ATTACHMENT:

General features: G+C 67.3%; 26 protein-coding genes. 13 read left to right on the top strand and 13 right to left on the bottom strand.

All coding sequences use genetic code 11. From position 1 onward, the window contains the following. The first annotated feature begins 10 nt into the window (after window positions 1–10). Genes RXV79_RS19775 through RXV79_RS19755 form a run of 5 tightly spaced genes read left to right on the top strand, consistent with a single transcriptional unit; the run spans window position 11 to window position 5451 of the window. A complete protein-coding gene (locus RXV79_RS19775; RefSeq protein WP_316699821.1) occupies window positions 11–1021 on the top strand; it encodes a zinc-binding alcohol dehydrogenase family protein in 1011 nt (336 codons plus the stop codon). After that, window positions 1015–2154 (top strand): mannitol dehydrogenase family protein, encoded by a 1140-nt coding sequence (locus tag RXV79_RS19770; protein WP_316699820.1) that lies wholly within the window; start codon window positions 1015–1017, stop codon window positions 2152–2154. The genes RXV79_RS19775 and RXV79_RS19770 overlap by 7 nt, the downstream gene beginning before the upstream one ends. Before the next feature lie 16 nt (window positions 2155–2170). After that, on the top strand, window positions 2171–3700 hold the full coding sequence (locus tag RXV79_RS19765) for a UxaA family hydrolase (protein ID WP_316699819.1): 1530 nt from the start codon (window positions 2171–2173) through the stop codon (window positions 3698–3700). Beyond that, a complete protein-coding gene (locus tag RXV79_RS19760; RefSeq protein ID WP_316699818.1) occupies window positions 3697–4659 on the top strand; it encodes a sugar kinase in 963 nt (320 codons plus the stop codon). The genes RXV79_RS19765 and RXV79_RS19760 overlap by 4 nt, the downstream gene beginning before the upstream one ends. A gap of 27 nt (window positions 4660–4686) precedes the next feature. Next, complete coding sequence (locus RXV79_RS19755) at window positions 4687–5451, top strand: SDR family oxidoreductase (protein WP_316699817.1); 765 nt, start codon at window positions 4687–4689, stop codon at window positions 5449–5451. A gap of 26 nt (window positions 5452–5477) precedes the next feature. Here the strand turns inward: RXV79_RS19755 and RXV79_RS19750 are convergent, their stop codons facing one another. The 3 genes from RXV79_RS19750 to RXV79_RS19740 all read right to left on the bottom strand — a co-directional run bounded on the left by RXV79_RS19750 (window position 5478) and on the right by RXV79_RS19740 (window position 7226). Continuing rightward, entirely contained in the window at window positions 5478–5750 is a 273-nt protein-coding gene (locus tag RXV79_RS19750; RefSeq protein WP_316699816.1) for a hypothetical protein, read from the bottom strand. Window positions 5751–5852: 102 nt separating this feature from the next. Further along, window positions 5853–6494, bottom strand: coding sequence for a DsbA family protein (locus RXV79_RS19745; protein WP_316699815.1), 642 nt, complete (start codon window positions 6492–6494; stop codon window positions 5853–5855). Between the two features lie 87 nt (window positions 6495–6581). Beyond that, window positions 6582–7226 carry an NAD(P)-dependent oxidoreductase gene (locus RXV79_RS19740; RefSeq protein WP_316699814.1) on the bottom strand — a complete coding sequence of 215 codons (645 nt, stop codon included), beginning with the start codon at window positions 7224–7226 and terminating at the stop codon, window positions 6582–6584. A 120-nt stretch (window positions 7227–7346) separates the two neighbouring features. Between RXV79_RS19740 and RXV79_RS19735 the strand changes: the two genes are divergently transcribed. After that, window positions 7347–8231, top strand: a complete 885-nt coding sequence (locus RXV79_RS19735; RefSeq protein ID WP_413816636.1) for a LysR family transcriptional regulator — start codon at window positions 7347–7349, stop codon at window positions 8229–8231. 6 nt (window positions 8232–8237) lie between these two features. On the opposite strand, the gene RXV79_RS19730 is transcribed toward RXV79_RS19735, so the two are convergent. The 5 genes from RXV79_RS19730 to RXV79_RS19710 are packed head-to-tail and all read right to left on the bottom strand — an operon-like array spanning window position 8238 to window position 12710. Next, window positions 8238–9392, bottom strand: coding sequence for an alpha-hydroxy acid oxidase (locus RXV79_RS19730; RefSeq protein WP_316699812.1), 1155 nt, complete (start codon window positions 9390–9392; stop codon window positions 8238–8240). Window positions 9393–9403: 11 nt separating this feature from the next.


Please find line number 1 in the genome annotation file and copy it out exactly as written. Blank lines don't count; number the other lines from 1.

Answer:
General features: G+C 67.3%; 26 protein-coding genes. 13 read left to right on the top strand and 13 right to left on the bottom strand.